Photo shows ‘proof’ of mountain lion on KU campus

A Kansas University faculty member said today he has “photographic proof” about recent reports of a mountain lion roaming on KU’s West Campus.

Mark Jakubauskas told World Online today that a motion detection camera he set up on campus recently captured what appears to be a mountain lion.

This photo was shot Oct. 1 by a motion detector camera set up on Kansas University's West Campus by a KU faculty member. There have been several reports of mountain lion sightings in the area in the last year and Mark Jakubauskas, who set up the automatic camera, thinks this photo is proof.

Jakubauskas is a research assistant professor in the Kansas Applied Remote Sensing Program of the Kansas Biological Survey.

“We tried all the possibilities: cat, dog, deer, bobcat. And given the size and the characteristics, we still keep coming up with mountain lion,” he said. “So far we can’t say that it’s not a mountain lion. And all indications are suggesting that it is.”

He set up the camera in mid August in a wooded area on West Campus following reports in the Journal-World, 6News and World Online that a large cat has been seen by several people in that area in the last year.

Jakubauskas had been checking the camera every week or so and found the photo of the big cat on film he checked this week. He thinks the image was shot on Oct. 1.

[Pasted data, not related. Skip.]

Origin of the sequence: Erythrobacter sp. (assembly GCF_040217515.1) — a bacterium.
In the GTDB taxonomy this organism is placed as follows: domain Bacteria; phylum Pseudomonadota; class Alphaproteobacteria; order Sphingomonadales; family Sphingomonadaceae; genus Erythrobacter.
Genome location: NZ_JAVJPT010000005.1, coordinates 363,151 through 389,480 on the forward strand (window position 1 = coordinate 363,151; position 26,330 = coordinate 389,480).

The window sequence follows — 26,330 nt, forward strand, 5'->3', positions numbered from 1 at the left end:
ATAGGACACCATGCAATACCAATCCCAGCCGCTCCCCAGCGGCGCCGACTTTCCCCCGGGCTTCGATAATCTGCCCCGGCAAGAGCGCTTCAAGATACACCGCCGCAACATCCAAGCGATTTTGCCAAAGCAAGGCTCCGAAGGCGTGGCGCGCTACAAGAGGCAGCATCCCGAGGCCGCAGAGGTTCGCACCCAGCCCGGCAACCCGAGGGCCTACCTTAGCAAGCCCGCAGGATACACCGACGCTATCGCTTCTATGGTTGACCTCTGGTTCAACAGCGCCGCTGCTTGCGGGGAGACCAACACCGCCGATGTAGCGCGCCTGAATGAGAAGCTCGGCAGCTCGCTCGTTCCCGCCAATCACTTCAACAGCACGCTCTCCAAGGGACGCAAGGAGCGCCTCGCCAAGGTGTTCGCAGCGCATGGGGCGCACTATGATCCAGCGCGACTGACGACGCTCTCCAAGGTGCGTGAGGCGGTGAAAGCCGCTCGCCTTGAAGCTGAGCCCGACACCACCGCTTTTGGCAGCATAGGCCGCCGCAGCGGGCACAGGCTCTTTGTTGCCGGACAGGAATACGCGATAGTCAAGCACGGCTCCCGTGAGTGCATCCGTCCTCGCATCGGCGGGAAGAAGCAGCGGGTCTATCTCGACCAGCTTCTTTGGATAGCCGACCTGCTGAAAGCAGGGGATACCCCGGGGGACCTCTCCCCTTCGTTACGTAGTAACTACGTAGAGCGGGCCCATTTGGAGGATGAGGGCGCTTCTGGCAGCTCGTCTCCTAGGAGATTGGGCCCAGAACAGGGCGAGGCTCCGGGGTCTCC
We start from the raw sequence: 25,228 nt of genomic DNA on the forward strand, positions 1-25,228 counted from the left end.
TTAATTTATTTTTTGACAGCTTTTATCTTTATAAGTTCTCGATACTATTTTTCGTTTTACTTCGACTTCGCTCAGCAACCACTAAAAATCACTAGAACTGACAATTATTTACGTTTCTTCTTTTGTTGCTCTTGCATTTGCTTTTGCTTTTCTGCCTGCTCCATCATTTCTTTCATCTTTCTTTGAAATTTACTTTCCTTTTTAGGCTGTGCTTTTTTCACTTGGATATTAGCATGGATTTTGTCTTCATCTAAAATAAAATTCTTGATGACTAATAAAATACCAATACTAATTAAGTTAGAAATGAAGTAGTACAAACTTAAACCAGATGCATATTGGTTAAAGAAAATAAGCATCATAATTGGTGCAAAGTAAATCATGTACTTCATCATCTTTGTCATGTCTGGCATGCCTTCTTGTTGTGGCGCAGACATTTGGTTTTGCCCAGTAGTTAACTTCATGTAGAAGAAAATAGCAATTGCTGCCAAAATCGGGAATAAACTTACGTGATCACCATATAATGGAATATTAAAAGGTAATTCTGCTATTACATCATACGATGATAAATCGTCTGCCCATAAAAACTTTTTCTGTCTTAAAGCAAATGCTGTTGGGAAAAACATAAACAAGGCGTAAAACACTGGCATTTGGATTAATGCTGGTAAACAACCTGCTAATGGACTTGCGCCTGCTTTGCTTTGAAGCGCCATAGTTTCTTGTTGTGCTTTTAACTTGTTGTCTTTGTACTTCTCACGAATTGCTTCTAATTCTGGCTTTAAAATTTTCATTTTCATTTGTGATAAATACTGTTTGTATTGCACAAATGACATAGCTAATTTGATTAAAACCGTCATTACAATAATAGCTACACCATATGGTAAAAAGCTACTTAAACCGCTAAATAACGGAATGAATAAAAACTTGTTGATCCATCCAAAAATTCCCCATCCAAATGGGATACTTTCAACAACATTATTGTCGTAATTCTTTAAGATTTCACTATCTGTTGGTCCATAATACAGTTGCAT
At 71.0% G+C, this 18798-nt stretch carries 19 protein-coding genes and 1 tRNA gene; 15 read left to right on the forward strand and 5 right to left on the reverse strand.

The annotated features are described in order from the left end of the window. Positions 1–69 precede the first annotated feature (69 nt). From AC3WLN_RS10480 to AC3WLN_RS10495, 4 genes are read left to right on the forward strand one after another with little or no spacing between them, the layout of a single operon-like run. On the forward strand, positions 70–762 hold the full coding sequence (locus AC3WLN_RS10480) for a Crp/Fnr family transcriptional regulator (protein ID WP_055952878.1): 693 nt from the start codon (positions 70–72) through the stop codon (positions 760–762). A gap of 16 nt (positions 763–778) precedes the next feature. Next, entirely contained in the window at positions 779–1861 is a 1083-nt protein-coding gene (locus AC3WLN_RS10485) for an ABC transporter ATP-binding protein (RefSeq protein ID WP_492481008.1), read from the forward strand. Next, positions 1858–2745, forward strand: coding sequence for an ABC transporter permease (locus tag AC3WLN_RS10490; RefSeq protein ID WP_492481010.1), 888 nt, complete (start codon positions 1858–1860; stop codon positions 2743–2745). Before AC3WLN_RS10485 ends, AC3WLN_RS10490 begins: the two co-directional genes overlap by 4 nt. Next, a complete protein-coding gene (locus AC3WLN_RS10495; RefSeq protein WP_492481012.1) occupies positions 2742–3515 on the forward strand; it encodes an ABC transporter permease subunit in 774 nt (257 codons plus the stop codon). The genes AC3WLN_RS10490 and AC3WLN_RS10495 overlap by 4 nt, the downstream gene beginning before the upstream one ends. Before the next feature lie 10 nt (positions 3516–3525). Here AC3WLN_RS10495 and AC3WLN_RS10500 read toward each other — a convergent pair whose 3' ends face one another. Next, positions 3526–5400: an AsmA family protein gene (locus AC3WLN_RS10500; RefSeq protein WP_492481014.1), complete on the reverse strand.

He said he has e-mailed the photo to several people to get their opinion, including a a friend who is a vertebrate ecologist and mammalogist, Michael Shaughnessy, Department of Biology, Morehead State University.

Shaughnessy gave this professional opinion:

“That is almost certainly the mountain lion. The giveaway is the size (in comparison to the grasses). Notice particularly how the belly clears the 20 – 30 cm grasses. That puts the animal higher than a bobcat.

“Additionally, the tail with the dark tip is diagnostic of mountain lions. The relative size puts it above house cats (compared to the grasses) and on the off chance you had a Canada lynx (you don’t) – the lynx has a stub of a tail (and is spotted). It isn’t a dog – the tail is too vermiform.”

Jakubauskus has also sent the image to others to see what their opinion might be.

For more on this story, see the 6News report at 6 p.m. and 10 p.m. and pick up a copy of Wednesday’s Journal-World.